“His goal should be to focus on Hillary Clinton,” said Der Manouel, who is a Trump delegate in the 22nd Congressional District. That means if Trump wins the 22nd District vote, Der Manouel will go to the national convention this summer to cast his nomination ballot for Trump.
Der Manouel also said he would advise Trump against attacking Kasich or, especially, Cruz, because he risks getting booed at a Republican convention. Then again, Der Manouel said, that might be Trump’s strategy.
The guy plays a game of chess like nobody. Maybe he wants to get booed by the establishment.
Fresno businessman and Donald Trump supporter Michael Der Manouel Jr.
“The guy plays a game of chess like nobody,” he said of Trump. “Maybe he wants to get booed by the establishment.”
Tim Clark, Fresno Mayor Ashley Swearengin’s campaign consultant and the person directing Trump’s California campaign, said as soon as Trump finishes his Friday speech, the campaign will kick into high gear. He said it would be “like skiing a black-diamond run – fast and furious. And everybody’s going to be hanging on.”
Cruz supporters say he’s already there, having set up a California campaign organization months ago.
The FlashReport’s Fleischman, who is supporting Cruz, said California “will ultimately be a Trump-Cruz contest.” Kasich will still be running, but will be irrelevant.
“When the polls close on June 7, only then will we know whether Sen. Ted Cruz will have stopped Trump – and set the stage for a convention showdown,” Fleischman wrote in a column for the Breitbart News Network.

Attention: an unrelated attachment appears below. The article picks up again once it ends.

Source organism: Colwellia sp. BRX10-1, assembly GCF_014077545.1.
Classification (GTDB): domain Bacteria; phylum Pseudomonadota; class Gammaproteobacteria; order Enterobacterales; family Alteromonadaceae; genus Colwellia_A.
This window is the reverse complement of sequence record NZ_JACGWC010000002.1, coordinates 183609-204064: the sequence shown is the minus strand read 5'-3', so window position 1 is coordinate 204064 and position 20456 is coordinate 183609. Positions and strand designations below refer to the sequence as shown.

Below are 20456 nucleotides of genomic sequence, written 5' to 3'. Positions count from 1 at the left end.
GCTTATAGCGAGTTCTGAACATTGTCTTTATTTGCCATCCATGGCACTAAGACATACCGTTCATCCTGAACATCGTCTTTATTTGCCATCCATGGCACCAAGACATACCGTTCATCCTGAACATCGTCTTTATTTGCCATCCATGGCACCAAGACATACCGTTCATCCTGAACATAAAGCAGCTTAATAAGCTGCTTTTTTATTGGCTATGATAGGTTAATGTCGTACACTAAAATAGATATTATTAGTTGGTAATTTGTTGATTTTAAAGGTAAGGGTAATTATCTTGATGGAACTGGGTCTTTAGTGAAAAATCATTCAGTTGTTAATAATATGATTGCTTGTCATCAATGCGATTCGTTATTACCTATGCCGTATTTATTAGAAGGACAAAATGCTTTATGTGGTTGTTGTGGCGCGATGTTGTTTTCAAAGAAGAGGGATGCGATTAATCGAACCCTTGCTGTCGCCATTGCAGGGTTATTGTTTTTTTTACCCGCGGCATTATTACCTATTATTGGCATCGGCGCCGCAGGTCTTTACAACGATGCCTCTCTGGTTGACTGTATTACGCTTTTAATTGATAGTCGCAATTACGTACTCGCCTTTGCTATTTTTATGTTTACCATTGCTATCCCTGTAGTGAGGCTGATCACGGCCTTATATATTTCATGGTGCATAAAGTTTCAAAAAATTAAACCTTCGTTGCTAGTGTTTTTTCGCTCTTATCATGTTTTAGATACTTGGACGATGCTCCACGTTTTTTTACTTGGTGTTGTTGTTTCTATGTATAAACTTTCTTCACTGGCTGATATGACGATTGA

Democrats look to capitalize
Democrats, in the meantime, are wasting no time trying to capitalize on Trump’s convention appearance – and once again tie him to his past controversial comments about Latinos.
On Thursday, the Democratic Congressional Campaign Committee organized a conference call with House Democratic Caucus Chairman Xavier Becerra and three candidates in races that political pundits consider to be competitive. Emilio Huerta, one of two Democrats running in the 21st Congressional District, a heavily Latino district currently represented by Hanford Republican David Valadao, was on the call.
“It is unacceptable that David Valadao has pledged to support Donald Trump if Donald Trump is the nominee,” Huerta said. He was referring to a local television interview when Valadao, then supporting former Florida Gov. Jeb Bush (who later dropped out of the race), said he would ultimately support whomever was the Republican Party’s presidential nominee.
Trump polls poorly with Latinos, which means this will become a key talking point if he wins the GOP nomination.
Huerta must first get past the June primary, where fellow Democrat Daniel Parra of Fowler is also running, and only the top two finishers, regardless of political party, advance to the November general election.
The 21st District is considered competitive because Democrats hold a more than 15 percentage point voter registration advantage. Valadao, however, easily dispatched Democratic challengers in 2012 and 2014.
Valadao’s campaign spokesman Cole Rojewski dismissed Huerta’s comments.
“While our opponent continues to strategize with Bay Area liberals like Nancy Pelosi, Congressman Valadao will continue to work on creating jobs, fighting for water, and advocating for comprehensive immigration reform not only in English, but in Portuguese and Spanish as well,” he said.